The majority of foreign buyers in Spain opt for second homes, but some nationalities more than others.
If the data on purchases of Spanish homes by foreign buyers is analyzed, the figures are broken down between residents and non-residents and it is assumed that residents are buying main homes (which is what the majority do, although some will buy a second home ). or investment), and assuming that non-residents are buying holiday homes (which they are the majority, although some will buy with a view to future relocation), you get a reasonable idea of how each foreign market breaks down between the first and the second . home buyers.
So, which nationalities are more likely to invest in second homes/investments and how have preferences changed over time? The table above answers the question. Using data from notaries dating back to 2007, non-resident buyers from the main foreign property markets in Spain are analyzed (excluding markets such as Morocco, which are in a completely different segment).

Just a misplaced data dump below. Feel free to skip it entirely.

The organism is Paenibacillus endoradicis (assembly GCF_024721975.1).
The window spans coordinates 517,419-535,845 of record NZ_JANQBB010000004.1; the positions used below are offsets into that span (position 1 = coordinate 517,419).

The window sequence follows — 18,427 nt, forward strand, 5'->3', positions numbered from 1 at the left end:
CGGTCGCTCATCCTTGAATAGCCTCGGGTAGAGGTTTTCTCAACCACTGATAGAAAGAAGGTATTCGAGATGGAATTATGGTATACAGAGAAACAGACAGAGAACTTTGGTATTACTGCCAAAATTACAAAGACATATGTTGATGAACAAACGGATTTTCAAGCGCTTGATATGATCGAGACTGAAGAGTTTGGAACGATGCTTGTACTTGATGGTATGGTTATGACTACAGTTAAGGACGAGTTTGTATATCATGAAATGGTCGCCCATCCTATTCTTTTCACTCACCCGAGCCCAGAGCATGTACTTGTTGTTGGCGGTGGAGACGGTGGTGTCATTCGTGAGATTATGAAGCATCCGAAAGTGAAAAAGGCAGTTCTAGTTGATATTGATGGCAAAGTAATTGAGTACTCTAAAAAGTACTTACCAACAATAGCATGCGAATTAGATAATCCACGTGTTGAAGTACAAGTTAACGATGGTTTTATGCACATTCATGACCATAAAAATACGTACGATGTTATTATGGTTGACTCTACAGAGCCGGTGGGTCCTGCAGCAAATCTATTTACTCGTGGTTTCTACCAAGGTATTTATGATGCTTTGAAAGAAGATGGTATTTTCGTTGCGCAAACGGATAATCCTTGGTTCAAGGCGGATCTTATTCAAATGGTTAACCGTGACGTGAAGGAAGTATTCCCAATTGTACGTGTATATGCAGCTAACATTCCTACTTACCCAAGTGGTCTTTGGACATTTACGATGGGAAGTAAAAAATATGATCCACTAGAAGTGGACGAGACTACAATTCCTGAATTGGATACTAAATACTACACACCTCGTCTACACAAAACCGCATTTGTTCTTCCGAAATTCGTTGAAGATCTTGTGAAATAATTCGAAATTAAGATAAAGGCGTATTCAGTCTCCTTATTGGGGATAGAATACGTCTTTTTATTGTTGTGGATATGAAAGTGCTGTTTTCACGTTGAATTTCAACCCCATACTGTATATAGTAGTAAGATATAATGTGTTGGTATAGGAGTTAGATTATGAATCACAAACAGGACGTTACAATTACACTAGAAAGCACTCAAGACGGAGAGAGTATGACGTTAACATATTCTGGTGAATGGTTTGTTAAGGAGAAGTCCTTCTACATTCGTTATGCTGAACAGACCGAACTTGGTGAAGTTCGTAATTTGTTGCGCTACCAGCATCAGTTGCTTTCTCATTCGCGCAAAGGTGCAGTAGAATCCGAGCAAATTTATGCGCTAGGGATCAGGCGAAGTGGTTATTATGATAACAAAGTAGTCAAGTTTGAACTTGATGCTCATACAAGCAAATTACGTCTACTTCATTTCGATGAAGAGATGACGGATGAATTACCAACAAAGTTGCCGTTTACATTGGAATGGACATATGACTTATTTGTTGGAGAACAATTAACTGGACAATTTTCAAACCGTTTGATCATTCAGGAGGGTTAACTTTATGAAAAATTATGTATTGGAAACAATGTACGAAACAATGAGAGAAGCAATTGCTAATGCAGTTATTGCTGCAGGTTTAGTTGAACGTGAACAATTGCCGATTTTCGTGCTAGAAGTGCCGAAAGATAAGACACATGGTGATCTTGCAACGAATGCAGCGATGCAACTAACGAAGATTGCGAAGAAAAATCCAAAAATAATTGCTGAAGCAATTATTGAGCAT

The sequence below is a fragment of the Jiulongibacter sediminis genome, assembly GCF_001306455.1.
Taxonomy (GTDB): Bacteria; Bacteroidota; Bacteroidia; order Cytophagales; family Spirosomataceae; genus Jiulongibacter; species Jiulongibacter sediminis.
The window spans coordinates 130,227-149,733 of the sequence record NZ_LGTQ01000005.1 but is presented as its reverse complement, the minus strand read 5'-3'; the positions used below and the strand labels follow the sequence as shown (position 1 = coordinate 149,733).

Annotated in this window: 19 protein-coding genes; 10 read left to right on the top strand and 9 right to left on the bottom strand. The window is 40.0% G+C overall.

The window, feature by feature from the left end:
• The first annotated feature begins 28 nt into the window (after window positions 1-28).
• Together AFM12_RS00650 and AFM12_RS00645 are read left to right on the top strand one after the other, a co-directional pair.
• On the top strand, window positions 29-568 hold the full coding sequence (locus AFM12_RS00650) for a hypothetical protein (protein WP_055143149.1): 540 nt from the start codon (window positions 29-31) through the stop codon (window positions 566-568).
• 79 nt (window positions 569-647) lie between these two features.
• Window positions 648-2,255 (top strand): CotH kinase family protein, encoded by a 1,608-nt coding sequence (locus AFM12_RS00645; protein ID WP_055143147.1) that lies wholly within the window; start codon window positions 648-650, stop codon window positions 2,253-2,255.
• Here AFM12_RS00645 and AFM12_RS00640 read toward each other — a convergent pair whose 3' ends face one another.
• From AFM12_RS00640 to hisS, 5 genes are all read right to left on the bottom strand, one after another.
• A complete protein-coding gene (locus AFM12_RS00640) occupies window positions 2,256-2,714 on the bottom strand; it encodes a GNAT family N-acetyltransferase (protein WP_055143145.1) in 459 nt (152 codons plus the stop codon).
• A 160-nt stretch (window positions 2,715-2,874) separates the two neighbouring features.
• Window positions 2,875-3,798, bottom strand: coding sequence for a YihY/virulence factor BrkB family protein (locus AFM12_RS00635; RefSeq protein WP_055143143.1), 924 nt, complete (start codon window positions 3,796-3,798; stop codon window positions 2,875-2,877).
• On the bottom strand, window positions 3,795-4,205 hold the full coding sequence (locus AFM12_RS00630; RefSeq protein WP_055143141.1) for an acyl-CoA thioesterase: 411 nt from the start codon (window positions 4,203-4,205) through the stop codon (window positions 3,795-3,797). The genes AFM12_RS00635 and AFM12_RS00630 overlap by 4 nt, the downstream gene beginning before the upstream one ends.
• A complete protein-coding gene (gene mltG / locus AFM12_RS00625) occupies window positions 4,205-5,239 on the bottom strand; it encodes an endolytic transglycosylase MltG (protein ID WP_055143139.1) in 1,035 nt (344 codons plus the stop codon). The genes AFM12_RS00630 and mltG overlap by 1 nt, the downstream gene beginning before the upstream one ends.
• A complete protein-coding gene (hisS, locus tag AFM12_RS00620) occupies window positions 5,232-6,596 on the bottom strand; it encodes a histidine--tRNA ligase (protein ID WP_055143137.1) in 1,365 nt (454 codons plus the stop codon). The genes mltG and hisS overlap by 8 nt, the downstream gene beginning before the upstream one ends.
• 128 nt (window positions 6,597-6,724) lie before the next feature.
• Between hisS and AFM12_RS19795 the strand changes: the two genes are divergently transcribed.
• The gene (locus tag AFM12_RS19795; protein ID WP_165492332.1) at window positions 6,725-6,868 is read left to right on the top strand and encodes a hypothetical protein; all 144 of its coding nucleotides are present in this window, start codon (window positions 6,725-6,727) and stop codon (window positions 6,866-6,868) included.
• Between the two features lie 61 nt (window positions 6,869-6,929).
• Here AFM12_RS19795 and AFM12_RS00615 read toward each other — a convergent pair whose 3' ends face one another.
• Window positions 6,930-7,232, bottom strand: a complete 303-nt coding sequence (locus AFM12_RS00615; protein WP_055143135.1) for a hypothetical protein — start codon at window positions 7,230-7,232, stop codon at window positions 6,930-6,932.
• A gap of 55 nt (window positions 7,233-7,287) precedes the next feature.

In 2022, Swedes had the highest proportion of second home buyers: almost 90 percent of Swedish buyers were non-residents, followed by Danes at 83 percent and Belgians at 80 percent. At the other end of the scale were the French with 60% (meaning that 40% of French people who buy property in Spain are already residents) and the British with 61%. Germans and Dutch were at 72 percent, and both had increased significantly since 2020.
The interesting thing about the British (in this context) is that they have gone from the highest proportion of all nationalities in 2007 (77% at that time) to the second lowest last year, a hair ahead of the French. Because? My guess is that many British buyers back in 2007 were “investors” who were cajoled into flipping and other such follies, and disappeared from the market when the bubble burst between 2008 and 2010 (Swedish and Danish second home buyers remained constant during that period). ). British second home buyers recovered somewhat between 2013 and 2016 (the time of the Brexit referendum) and have been declining since, despite a small rebound in 2022.